The royalties that e-publishers pay are very much higher than in-print publishers. On average, an e-publisher will pay anywhere from 20-70%. Before you get dollar signs flashing before your eyes, realize that the average cost of an e-book download is $3 to 5.00. Again, to be a writer and retain your sanity, you’re love of writing has to outweigh your desire for money.

Here’s another plus of publishing online. There is no such thing as an e-book that’s out of print. No matter if your book has been out for 3 months or 3 years, it will always be there. There is no precious bookshelf space to contend with and your average e-book takes up little space. Barring unusual circumstances, your e-book will always be available for purchase.

Other arguments of the E-book vs. Paperbacks debate are as follows:

“Who wants to curl up in bed with their monitor to read a book?”

“I can’t stand to sit at my computer and just read. I get on the computer to surf or chat or play games.”

“You can’t take an e-book with you to the doctor’s office or the beach or on a camping trip.”

“Oh, I’ve heard of those e-book reader thingys. I just bet the screen resolution on those things is terrible. I get a headache just by thinking about reading an entire novel on one of them.”

And so forth and so on…

Distribution and the mobility of e-books has been their biggest drawback, but with the growing technologies of hand held readers such as Hiebook, Rocket, Palm Pilot and several others, those arguments are quickly loosing ground. E-book readers are making rapid technological advances. The newest models feature adjustable screen resolutions; adjustable font sizes and a plethora of other features that make it possible to take your favorite e-book title anywhere.

Formatting has been another problem with e-books. One brand of e-book reader accepts only such and such files while another brand accepts a completely different one. As luck would have it, you find several good titles from several different online publishers and each one is in a different file format. Microsoft as well as other e-book reader manufacturers are working on this problem and, as with everything else in the computer world, are making rapid advances. With very few exceptions, everyone I’ve talked to that owns an e-book reader device swears by them, wouldn’t be caught without it and some have trouble remembering when they purchased their last paperback.

For me, personally, the decision to submit “The Devenshire Chronicles” to CrossroadsPub came from my research and what I wanted to do with my work. For me, it was simply more time reasonable to publish my book in the e-book form. It would have taken years for my book to become a paperback and after 22 years of writing and battling my own insecurities, I wanted to get my work before the public as quickly as possible while striving for the best quality possible.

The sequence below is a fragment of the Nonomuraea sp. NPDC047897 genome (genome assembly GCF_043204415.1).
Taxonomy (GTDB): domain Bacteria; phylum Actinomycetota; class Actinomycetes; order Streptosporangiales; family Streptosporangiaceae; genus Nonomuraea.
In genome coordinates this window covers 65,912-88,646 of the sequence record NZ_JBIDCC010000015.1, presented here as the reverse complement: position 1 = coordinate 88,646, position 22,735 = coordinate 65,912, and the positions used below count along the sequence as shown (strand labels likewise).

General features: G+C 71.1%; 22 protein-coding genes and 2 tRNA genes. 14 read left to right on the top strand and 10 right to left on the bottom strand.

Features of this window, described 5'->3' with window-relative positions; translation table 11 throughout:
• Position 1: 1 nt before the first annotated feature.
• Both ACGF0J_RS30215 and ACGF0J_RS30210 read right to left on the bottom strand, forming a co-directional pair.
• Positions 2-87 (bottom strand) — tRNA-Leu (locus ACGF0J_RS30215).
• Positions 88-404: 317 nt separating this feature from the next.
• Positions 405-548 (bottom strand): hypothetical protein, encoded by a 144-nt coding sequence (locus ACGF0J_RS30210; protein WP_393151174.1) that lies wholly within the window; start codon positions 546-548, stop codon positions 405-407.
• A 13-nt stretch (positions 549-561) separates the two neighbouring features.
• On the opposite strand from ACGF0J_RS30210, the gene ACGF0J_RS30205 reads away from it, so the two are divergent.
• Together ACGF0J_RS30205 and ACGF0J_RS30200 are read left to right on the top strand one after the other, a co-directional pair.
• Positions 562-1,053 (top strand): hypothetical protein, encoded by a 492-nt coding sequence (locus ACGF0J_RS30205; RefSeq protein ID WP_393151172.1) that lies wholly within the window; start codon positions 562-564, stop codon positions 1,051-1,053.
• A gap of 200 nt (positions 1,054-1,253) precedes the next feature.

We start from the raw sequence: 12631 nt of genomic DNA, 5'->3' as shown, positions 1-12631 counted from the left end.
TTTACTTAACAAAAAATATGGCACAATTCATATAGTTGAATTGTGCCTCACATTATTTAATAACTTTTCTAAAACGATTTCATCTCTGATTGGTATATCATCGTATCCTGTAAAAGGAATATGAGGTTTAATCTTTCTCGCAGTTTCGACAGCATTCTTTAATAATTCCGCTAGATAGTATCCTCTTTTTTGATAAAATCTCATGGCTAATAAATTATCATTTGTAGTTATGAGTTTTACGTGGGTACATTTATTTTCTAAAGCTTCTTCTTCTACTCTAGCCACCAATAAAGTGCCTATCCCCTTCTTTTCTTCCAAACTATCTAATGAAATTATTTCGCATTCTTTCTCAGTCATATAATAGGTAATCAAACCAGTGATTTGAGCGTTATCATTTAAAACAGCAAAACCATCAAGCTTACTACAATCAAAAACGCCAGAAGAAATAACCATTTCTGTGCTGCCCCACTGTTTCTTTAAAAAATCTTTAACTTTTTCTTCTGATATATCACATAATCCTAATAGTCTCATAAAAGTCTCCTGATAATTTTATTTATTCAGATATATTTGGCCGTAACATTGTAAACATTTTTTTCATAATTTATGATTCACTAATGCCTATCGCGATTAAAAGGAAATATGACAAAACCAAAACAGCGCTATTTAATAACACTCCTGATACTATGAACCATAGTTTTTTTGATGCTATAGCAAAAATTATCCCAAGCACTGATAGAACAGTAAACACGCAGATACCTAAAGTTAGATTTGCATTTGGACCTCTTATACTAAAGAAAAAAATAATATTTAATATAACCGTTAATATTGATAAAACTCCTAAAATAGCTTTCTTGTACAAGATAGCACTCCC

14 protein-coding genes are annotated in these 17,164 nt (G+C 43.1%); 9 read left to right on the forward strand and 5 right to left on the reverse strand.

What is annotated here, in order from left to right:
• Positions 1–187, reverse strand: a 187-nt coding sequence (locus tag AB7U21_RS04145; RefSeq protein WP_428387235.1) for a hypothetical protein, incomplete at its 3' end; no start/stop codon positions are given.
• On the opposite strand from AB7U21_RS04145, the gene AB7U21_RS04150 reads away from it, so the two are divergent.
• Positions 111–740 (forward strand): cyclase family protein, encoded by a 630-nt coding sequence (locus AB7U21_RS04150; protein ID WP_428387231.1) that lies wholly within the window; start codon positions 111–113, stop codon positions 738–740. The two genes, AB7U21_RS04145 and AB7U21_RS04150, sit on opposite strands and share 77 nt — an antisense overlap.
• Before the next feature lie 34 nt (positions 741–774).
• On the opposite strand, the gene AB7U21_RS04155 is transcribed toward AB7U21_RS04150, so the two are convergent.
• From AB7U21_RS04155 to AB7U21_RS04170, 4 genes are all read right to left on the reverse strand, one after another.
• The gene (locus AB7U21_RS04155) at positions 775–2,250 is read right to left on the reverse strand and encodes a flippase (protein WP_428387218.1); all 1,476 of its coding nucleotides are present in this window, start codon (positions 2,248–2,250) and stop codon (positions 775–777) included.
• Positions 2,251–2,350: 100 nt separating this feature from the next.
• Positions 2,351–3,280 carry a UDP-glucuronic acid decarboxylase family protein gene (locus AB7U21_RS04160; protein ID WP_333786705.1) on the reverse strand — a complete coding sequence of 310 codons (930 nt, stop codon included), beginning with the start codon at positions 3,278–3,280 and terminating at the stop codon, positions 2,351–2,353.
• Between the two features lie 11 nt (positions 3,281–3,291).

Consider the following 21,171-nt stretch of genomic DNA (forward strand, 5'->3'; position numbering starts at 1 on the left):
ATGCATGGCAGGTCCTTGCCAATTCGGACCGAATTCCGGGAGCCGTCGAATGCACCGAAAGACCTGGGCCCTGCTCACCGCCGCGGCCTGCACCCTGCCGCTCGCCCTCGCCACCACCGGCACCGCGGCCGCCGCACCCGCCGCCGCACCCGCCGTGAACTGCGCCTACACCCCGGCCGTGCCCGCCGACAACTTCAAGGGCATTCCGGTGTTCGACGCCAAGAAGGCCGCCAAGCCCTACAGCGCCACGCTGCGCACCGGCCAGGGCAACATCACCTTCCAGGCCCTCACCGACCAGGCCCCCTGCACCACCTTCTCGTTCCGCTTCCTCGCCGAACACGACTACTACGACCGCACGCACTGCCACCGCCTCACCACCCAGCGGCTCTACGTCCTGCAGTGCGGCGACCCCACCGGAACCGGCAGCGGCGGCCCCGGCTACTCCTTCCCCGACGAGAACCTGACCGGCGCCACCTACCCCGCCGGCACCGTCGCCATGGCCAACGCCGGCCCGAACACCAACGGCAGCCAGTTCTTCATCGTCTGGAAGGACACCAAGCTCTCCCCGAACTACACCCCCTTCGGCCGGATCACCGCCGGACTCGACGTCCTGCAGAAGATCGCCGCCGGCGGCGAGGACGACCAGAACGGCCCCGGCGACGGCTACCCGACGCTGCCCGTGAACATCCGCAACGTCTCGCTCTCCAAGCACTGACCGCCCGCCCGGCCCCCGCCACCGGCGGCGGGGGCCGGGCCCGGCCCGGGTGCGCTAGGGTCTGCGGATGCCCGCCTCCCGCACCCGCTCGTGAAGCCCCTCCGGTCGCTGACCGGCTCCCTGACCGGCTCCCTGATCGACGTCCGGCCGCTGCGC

That brings up another interesting fact. When you publish your novel with an e-book publisher, you are still free to pursue in-print publication as well. E-book publishers retain ONLY the electronic rights to your book. If I should decide that I want to pursue an in-print version of my book, I can. But while I’m waiting for the in-print publishers to decide if they want my book or not, it’s out there, in e-book form, being purchased by readers, getting exposure, building my name as an author and I’m making a little money off of it at the same time.

In fact, there has been a growing trend of in-print publishers taking a look at some e-book titles and making offers to the authors of those titles. Now if that isn’t a very gratifying thought to any author who has gone through the gauntlet of trying to get their books published in print, I don’t know what would be. For me, it was a win-win scenario.

Consider some other facts. How many people do you know that are involved with a computer and the Internet in some way or another?

Consider the fact that more and more younger people ARE reading books online. These young people will soon be adults and the reading habits they use now will follow them into adulthood.

Consider the rapid growth of computer technology and how e-book readers will only get better and get better very, very soon.

Consider one last very important fact, especially if you are of the belief that e-books will never find a place in the publishing industry and that people will never adapt to reading something like a novel online: Are you not, at this very moment, reading an article on a computer screen?

Something to think about.


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E-BOOKS versus PAPERBACKS by Tom E. Sechrist, Jr.